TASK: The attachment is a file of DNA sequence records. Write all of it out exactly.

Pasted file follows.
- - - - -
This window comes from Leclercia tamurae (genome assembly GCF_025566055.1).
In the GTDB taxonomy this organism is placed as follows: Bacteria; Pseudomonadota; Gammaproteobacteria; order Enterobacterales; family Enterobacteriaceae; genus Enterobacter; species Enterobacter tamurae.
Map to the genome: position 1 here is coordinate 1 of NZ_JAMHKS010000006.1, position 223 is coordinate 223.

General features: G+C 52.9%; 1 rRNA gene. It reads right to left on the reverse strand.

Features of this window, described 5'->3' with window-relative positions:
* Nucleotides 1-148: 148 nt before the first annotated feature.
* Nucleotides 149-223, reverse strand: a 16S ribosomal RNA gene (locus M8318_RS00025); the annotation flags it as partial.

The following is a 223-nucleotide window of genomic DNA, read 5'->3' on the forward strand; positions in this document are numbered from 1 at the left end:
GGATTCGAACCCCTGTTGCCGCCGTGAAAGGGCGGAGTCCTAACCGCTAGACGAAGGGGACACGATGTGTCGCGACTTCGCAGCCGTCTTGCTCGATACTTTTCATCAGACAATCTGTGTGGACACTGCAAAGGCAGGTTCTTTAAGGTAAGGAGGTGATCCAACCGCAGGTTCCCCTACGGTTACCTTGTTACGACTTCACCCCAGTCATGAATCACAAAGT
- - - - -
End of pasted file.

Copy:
This window comes from Leclercia tamurae (genome assembly GCF_025566055.1).
In the GTDB taxonomy this organism is placed as follows: Bacteria; Pseudomonadota; Gammaproteobacteria; order Enterobacterales; family Enterobacteriaceae; genus Enterobacter; species Enterobacter tamurae.
Map to the genome: position 1 here is coordinate 1 of NZ_JAMHKS010000006.1, position 223 is coordinate 223.

General features: G+C 52.9%; 1 rRNA gene. It reads right to left on the reverse strand.

Features of this window, described 5'->3' with window-relative positions:
* Nucleotides 1-148: 148 nt before the first annotated feature.
* Nucleotides 149-223, reverse strand: a 16S ribosomal RNA gene (locus M8318_RS00025); the annotation flags it as partial.

The following is a 223-nucleotide window of genomic DNA, read 5'->3' on the forward strand; positions in this document are numbered from 1 at the left end:
GGATTCGAACCCCTGTTGCCGCCGTGAAAGGGCGGAGTCCTAACCGCTAGACGAAGGGGACACGATGTGTCGCGACTTCGCAGCCGTCTTGCTCGATACTTTTCATCAGACAATCTGTGTGGACACTGCAAAGGCAGGTTCTTTAAGGTAAGGAGGTGATCCAACCGCAGGTTCCCCTACGGTTACCTTGTTACGACTTCACCCCAGTCATGAATCACAAAGT